Smoking on screen could influence teens, suggests research
The debate that films could potentially influence behaviour in viewers has been on-going for years now, with the most recent research suggesting that teenagers who watch films depicting actors lighting up are more likely to take up the habit themselves.
Experts from Bristol University investigated the impact that some of the 360 top US box office films depicting smoking could have upon teenagers.
5,000 15 year olds were questioned in the study, with results showing that those who saw the most films involving smoking were 73% more likely to have tried smoking than those who were exposed to the least. In addition, teens who saw the most of those types of films were also 50% more likely to be a current smoker.
The experts went on to control the variables of the study, and even after doing so the teens who watched the most smoking inclusive films were still 32% more likely to have tried smoking.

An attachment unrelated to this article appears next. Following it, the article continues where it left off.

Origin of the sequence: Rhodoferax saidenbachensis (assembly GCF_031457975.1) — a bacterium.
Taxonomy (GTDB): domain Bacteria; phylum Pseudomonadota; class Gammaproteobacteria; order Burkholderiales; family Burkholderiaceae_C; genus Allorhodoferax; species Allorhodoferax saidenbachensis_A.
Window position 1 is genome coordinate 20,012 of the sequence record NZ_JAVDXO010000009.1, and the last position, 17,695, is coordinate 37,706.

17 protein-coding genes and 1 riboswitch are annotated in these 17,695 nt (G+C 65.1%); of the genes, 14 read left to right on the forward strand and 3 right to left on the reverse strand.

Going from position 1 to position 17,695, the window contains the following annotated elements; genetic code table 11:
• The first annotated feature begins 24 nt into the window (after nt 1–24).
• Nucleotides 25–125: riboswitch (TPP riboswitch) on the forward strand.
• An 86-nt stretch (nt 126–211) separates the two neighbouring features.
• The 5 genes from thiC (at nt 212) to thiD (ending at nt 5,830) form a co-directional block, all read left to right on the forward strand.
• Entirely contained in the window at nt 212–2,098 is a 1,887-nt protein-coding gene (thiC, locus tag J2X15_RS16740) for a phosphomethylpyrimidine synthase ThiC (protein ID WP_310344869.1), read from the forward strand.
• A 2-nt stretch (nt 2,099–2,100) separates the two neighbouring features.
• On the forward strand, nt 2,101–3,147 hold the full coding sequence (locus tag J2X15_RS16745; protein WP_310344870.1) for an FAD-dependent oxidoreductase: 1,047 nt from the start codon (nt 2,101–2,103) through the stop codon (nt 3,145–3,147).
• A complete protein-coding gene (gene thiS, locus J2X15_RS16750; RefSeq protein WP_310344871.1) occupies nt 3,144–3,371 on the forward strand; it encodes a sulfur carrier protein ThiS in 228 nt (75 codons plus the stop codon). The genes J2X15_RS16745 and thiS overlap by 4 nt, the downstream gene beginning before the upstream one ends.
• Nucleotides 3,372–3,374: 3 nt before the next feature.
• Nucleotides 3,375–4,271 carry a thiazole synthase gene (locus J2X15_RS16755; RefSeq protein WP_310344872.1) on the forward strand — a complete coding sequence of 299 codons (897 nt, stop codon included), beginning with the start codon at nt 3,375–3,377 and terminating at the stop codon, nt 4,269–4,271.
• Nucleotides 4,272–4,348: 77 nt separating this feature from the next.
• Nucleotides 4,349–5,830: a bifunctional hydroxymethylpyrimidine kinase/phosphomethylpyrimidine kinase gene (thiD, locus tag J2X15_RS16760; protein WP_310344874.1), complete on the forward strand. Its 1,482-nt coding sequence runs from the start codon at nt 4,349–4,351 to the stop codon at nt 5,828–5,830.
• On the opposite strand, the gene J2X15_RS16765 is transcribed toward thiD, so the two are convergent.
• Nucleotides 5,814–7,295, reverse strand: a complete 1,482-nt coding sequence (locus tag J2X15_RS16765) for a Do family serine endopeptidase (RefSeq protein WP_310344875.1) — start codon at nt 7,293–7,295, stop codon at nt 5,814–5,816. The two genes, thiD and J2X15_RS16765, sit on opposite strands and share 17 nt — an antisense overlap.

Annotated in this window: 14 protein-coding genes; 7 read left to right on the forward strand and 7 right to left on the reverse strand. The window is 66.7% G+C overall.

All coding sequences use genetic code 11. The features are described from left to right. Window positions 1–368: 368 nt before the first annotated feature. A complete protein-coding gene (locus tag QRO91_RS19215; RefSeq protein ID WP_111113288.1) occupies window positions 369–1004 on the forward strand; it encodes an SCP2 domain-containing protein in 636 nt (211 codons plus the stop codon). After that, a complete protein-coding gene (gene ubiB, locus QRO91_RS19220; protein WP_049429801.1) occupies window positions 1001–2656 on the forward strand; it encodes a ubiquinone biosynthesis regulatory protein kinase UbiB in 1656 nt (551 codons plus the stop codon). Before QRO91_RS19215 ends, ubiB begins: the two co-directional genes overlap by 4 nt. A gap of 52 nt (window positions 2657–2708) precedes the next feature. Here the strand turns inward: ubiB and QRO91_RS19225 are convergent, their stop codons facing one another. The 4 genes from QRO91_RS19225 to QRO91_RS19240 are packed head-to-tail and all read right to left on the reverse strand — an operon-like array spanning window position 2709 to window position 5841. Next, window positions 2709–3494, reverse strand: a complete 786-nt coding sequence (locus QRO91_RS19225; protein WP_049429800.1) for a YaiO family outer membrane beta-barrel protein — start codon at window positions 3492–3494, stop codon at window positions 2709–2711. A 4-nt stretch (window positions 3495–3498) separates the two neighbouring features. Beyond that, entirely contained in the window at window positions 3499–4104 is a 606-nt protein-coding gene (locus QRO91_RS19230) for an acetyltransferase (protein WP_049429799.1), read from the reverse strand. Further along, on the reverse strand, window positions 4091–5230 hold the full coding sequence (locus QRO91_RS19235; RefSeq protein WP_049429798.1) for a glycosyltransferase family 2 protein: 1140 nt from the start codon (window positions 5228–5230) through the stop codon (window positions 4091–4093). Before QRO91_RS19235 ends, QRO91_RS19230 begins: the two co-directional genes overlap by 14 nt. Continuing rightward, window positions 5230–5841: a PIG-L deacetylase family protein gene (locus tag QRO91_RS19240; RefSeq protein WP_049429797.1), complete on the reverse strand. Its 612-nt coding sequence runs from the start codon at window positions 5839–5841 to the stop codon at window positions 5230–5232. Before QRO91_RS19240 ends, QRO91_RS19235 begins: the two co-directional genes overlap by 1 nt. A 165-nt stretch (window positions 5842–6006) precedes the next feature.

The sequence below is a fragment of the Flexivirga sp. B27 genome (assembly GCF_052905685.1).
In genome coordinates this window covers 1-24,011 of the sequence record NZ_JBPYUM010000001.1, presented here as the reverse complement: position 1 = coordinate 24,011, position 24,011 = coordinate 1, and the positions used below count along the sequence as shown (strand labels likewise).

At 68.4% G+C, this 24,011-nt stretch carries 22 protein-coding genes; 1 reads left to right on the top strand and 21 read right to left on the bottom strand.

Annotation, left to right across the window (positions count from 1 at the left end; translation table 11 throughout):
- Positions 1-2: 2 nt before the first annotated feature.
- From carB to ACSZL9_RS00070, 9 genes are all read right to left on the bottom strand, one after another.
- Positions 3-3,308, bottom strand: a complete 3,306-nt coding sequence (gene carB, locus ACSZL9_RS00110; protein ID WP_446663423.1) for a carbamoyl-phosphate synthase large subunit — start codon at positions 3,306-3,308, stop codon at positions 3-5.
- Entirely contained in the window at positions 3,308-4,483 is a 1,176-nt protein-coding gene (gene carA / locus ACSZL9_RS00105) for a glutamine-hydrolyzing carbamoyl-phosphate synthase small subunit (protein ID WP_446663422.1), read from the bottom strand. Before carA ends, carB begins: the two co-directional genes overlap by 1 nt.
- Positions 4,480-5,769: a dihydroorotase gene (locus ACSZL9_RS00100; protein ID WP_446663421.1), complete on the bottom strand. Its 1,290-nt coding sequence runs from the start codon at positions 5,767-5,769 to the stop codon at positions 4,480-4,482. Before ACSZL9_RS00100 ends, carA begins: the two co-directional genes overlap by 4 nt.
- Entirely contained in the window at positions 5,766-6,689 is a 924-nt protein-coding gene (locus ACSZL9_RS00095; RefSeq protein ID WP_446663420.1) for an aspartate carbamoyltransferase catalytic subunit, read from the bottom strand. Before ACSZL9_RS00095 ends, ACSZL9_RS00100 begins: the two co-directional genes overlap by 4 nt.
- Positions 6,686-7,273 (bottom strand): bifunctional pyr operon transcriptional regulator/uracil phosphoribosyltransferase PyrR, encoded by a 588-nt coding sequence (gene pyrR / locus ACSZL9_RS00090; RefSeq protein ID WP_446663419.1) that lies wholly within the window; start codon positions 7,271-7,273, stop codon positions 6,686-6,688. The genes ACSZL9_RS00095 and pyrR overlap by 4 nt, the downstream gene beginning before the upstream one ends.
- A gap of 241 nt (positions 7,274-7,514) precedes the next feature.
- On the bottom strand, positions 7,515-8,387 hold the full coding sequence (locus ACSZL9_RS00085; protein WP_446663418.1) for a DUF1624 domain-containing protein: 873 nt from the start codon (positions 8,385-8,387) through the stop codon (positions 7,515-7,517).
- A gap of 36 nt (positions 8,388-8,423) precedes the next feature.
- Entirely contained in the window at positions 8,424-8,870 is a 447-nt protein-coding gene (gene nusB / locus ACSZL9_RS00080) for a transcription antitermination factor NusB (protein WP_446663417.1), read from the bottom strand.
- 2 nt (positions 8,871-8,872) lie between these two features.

According to head researcher Andrea Waylen, a linear relationship between adolescent smoking and the number of films they had seen depicting smoking was established.
The UK Centre for Tobacco Control Studies has taken the issue up with the British Board of Film Classification (BBFC) and has requested that they do more to protect children from imagery that could be harmful to them.
However, director of the BBFC David Cook has said that though the organisation is keen to ensure that smoking is not glamorised, there is no public support for increasing film classifications for those which do contain scenes of smoking.
“Glamorising smoking has therefore been included as a classification issue in our published classification guidelines and we frequently use our extended classification information to draw the attention of parents and others to depictions of smoking in films.”
Those who oppose the study, such as director of smokers’ group Forest, Simon Clark, has said a move to increase classifications for films depicting smoking is patronising and unnecessary.
View and comment on the original BBC News article.